I recently listened to an interview on NPR where Rachel Martin interviewed Reza Aslan, author of the new book: Zealot: The Life and Times of Jesus of Nazareth.
Aslan was born in Iran from a Muslim home; NPR reported that he was “15 years old when he found Jesus. His secular Muslim family had fled to the U.S. from Iran, and Aslan’s conversion was, in a sense, an adolescent’s attempt to fit into American life and culture.”
Aslan is the most recent scholar to contribute to the question of “who is the Jesus of history?” A question that has been seriously discussed since the Europeans began rational/scientific/historical perspectives New Testament studies around the time of The Enlightenment.
Aslan tells Martin: “The more I started studying the historical Jesus, the man who lived 2,000 years ago … the more I started to realize that there was this chasm between the historical Jesus and the Jesus that I had been taught about in church.”
Since the 18th century, there have been three “Quests” to discover a historical representation of Jesus all producing their own portraits. One weakness of Aslan’s argument: he assumes that the historical portraits of Jesus discovered these quests-or his own- are true when in reality, the veracity of the quests’ research has been critiqued both during the times of the quests up until today. The reliability of these portraits is in question but Aslan accepts them as fact.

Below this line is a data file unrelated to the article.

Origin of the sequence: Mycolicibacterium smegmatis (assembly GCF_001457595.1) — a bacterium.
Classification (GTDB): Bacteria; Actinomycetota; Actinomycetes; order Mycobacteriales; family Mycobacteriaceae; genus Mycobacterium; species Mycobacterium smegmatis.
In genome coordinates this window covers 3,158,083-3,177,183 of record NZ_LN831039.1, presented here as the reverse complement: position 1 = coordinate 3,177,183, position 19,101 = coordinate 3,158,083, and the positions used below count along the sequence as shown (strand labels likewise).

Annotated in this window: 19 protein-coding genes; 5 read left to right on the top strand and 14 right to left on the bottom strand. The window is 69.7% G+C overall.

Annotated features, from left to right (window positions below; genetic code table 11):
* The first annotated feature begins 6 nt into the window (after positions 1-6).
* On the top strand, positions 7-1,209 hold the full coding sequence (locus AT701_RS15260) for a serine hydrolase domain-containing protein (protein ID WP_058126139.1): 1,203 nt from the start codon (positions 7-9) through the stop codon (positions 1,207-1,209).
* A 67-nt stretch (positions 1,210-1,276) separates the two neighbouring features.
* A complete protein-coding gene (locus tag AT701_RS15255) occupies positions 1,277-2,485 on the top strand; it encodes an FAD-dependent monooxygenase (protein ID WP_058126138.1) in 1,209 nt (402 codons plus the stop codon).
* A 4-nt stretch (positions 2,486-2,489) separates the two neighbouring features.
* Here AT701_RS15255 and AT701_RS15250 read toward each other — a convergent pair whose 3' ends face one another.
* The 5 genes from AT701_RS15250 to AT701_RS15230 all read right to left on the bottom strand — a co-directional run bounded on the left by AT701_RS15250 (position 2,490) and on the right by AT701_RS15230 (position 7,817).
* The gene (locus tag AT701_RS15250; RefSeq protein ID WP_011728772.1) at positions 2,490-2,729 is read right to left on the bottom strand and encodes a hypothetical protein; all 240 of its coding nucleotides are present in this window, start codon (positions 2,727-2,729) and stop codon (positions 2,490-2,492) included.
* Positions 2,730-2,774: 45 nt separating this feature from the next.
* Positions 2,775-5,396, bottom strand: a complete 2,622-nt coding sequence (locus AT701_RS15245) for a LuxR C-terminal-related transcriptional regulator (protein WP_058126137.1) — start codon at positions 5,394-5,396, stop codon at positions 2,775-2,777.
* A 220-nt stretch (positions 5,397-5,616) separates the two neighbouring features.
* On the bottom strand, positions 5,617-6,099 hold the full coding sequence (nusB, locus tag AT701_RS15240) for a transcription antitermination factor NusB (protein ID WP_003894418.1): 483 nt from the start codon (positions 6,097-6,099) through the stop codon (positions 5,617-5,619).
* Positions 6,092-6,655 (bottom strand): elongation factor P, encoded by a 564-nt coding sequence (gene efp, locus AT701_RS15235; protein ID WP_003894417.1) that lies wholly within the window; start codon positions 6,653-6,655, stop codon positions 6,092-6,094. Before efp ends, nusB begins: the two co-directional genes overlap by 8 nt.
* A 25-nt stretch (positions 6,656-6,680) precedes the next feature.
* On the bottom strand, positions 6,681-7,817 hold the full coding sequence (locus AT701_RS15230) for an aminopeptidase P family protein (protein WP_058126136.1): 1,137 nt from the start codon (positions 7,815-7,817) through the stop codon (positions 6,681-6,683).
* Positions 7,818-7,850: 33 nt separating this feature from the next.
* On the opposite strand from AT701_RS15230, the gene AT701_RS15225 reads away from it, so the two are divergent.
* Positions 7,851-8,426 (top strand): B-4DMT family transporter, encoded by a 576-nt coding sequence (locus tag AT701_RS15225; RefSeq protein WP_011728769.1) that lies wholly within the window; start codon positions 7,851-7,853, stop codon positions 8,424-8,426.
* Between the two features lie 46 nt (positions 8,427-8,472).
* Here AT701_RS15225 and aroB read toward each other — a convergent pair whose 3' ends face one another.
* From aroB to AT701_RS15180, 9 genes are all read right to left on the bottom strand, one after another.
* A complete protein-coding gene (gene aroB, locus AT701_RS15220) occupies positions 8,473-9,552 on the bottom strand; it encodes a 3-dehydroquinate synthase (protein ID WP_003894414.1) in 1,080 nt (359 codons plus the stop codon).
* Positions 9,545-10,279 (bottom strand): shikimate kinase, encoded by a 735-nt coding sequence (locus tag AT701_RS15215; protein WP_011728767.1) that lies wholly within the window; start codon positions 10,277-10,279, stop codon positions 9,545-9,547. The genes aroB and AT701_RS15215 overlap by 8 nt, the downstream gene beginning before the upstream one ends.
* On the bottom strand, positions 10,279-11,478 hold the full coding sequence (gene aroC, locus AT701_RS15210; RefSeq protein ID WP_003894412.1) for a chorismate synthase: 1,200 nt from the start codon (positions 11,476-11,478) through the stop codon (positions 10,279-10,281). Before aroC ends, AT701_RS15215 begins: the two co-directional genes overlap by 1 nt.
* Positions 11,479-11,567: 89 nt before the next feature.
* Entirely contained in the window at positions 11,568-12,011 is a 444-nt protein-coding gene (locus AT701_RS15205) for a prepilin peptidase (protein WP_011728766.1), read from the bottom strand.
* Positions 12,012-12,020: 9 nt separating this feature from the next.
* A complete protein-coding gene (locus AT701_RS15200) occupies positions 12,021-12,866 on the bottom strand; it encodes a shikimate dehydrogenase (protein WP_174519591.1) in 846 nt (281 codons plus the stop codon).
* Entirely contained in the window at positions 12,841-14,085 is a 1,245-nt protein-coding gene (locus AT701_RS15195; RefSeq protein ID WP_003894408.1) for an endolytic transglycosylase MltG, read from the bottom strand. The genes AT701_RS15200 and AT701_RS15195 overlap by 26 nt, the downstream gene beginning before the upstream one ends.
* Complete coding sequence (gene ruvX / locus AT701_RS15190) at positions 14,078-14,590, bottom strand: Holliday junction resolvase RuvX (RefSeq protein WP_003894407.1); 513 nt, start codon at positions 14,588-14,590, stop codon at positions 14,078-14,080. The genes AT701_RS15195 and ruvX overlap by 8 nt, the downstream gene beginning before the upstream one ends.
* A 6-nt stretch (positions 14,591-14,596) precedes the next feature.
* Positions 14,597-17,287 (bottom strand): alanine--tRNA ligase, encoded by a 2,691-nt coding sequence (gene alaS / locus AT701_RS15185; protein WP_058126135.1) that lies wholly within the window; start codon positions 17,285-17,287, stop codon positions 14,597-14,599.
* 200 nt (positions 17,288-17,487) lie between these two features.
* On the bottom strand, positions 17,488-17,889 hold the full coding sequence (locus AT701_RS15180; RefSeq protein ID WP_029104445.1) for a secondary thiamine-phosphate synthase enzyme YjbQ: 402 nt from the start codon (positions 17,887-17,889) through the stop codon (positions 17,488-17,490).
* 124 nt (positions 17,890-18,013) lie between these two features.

William Lane Craig writes that scholars like Aslan who believe they have decoded the historical Jesus are really portraying their personal presuppositions. Craig writes, “Apparently unaware of the personal element they all brought to their research, each writer reconstructed a historical Jesus after his own image. There was Strauss’s Hegelian Jesus, Renan’s sentimental Jesus, Bauer’s non- existent Jesus, Ritschl’s liberal Jesus, and so forth. To paraphrase George Tyrell, each one looked down the long well of history and saw his own face reflected at the bottom”
Studying the history of Jesus, ever since Christ walked the earth, people have been misunderstanding and misrepresenting him. Throughout the history of the church up until today, scholars, authors, filmmakers, ministers, theologians, etc. have all been portraying Jesus, claiming to depict the real Jesus, but in the end producing a portrait full of holes. Aslan has a position of weakness when he presupposes that the information on the historical Jesus is accurate when in fact, the data has been under significant scrutiny just like the Biblical accounts they are supposedly “filling in.”[i]
John 4:24 reads, “God is spirit, and his worshipers must worship in spirit and in truth (NIV).” The capacity of the mind is inadequate to surmise the essence of Jesus; where the mind falters, the spirit must take over. Hence, approaching Jesus from a mere rational perspective will produce an incomplete Jesus that is not truly historical.
[i] William Lane Craig, Reasonable Faith: Christian Truth and Apologetics, 3rd ed., (Wheaton: Crossway, 2003) 218.